'I thought no one could love a girl with a beard'

Published Wednesday, Apr 9 2014, 20:00 BST  |  By  |  2 comments
Distraught at the side effects of her condition, Faye Cockman, 26, had hit rock bottom – until a new boyfriend came along to save her…

Glancing at her boyfriend sleeping soundly, Faye Cockman felt for her phone in the dark. It was early and the sun hadn't yet risen but, being careful not to wake him, she slipped out of bed and crept to the bathroom.

The early days of any relationship can leave even the most confident of people feeling a little insecure but Faye had more reason than most to want to check her appearance before anyone saw her.

However, she wasn't worried about boyfriend Rob seeing her with bed hair or smudged mascara – Faye was terrified he'd see her beard.

Faye Cockman, I thought no one could love a girl with a beard

© Tommy G Photography, Flirt Studio

Rob loves Faye despite her beard

Then aged 19, Faye managed to hide the problem for six months by using her secret stash of men's razors and shaving gel to get rid of the evidence before Rob woke up.

But when she finally told him the truth, his response not only shocked her, it helped give her back the confidence her condition had shattered.

"Being a girl and growing a beard destroys every shred of your self-esteem," says Faye, now 26, from Hertfordshire. "At one point I was so depressed I thought I couldn't go on. But Rob has helped me come to terms with it. He literally saved my life."

Faye's problems began around puberty.

"I was 11 when I first joined a slimming club. I weighed nearly 12st then and by the time I turned 13, I was 13st," she says.

"It affected me so badly. All my friends were slim but while they'd eat bags of crisps at break time, I'd eat an apple and still put on weight.

"Nothing made any difference. I ate my dinner from a side plate to make sure I had tiny potions, went to the gym, spent hours on an exercise bike. You name the diet, I tried it."

And there were other changes to her body that she couldn't understand. "When I was 14 I noticed the odd longer hair growing on my chin. Mum would pluck them out. But then there were more. As well as being on my chin, I noticed hair growing along my jawline, where men have sideburns, and thicker hairs along my upper lip too. It was devastating."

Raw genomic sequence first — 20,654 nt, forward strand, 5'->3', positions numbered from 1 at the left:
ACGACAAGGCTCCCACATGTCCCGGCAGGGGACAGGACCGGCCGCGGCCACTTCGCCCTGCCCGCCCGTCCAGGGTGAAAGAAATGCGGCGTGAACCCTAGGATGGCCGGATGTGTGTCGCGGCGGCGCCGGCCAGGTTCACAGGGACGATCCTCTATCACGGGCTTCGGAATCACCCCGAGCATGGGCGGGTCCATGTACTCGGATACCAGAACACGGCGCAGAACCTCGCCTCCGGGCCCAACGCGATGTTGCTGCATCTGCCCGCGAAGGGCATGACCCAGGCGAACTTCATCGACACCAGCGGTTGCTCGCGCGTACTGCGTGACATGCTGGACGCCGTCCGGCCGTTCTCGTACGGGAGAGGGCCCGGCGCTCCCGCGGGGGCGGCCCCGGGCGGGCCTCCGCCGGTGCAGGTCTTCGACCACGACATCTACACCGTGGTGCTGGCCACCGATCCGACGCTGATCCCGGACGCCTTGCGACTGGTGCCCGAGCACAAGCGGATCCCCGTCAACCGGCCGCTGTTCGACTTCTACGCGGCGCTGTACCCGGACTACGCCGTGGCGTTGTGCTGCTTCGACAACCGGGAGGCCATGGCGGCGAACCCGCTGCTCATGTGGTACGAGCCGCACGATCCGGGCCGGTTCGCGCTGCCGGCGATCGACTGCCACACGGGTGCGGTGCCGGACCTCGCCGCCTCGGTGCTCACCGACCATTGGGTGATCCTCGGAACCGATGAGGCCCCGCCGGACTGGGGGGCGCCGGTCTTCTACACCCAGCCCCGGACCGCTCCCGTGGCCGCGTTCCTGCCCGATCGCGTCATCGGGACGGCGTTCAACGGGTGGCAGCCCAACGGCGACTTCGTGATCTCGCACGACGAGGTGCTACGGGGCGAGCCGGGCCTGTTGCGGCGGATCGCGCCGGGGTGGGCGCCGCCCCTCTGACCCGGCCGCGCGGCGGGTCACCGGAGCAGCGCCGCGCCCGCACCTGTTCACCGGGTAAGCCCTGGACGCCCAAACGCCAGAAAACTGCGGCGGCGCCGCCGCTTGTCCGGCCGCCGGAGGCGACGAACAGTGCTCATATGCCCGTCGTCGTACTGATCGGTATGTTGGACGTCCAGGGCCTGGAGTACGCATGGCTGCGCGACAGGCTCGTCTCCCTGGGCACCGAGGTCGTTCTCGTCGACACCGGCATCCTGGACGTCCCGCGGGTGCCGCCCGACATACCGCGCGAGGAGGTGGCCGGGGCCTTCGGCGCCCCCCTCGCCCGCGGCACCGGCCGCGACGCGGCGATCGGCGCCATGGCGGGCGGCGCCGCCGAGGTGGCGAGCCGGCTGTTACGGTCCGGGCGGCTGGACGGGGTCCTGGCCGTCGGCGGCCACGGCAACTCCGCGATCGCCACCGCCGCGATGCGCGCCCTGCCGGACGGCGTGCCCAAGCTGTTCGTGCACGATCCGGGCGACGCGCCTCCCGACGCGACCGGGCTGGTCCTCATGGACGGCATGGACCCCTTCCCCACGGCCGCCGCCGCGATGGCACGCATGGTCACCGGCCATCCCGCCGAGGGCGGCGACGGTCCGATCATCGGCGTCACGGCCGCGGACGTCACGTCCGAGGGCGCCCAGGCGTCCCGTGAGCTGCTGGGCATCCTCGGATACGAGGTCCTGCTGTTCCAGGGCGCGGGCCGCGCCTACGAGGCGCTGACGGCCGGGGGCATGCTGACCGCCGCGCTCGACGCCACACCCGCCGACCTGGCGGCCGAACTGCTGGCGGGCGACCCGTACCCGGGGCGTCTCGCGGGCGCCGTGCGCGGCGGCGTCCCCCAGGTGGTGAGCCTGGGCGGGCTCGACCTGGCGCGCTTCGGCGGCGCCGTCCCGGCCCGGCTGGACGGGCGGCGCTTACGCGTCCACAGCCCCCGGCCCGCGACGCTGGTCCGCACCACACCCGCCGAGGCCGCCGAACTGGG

Faye Cockman, I thought no one could love a girl with a beard

© Reader's own

Faye's beard grows back every day

Aged 15, Faye snapped one day as she looked in the bathroom mirror and, picking up her father's razor, she shaved off the unsightly hair that was causing her so much misery: "My mum was really upset with me. But I couldn't live with it. She was right though. After that it got worse and I had to shave every single day."

Aged 18, Faye was finally diagnosed with polycystic ovary syndrome (PCOS). "Suddenly everything made sense – why I couldn't lose weight, the hair growth, not getting my period until 17, even my monotone voice."

The doctor advised Faye to lose weight to help bring the other side effects under control: "He said I needed to get below 11st. But no matter what I tried, I just kept getting bigger."

Distraught about her facial hair, Faye sought professional help at beauty salons. "They all said laser treatment wouldn't work as the problem was hormonal, so the hair would just grow back. They warned me waxing could make it thicker and darker, so shaving was my only option."

As the problem worsened, it began to affect every aspect of Faye's life. She dropped out of her place on a hairdressing college course and began to self-harm.

"I heard boys say things like: "She's got better sideburns than us." Sometimes I wondered if it was worth going on."

But just as she hit rock bottom, Rob Ferguson, 32, came to the rescue, in January 2007. "We met online and I could talk to Rob for hours. He was so gentle and for the first time I started to believe that, despite everything, a man could really like me just for being me."

Faye Cockman, I thought no one could love a girl with a beard

© Tommy G Photography, Flirt Studio

Faye needs a stash of men's shaving products

Within weeks, they were a couple. Faye was smitten but there was still one thing she couldn't bear to tell him – that she had a beard. 'Keeping my facial hair under control wasn't easy. I'd shave early each morning before he saw me but by the afternoon I had a distinct shadow and had to shave again.

"I put on extra layers of concealer and foundation whenever we met and wore a scarf to hide my chin. And I wouldn't let Rob keep his eyes open or touch my face when we kissed.

"After six months, I decided I had to tell him. When I blurted it out, Rob said he already knew – he'd known since the first week we met but it didn't matter to him. He hadn't wanted to upset me by mentioning it. I knew then he was the one for me.'

With Rob's love, Faye grew stronger, even finding the confidence to get a job as a part-time teaching assistant. "He's given me back my self-worth. When we're out, he can sense if I'm feeling self-conscious and is forever telling me I look beautiful. It's like he understands that I need to hear it more than maybe other people do. But we laugh about it too – he even tells me if I've missed a spot shaving!"

Now happily engaged, the pair are looking to the future. "Having PCOS can make it very difficult to have children, so we've talked about adoption or surrogacy. For now, I'm concentrating on trying to bring my weight down – I'm a size 22 now – with new drugs. Then hopefully everything else will sort itself out.

"But no matter what happens, I know I'll always have Rob standing by me. His love makes me stronger every day."

If you suffer from PCOS you can get support at verity-pcos.org.uk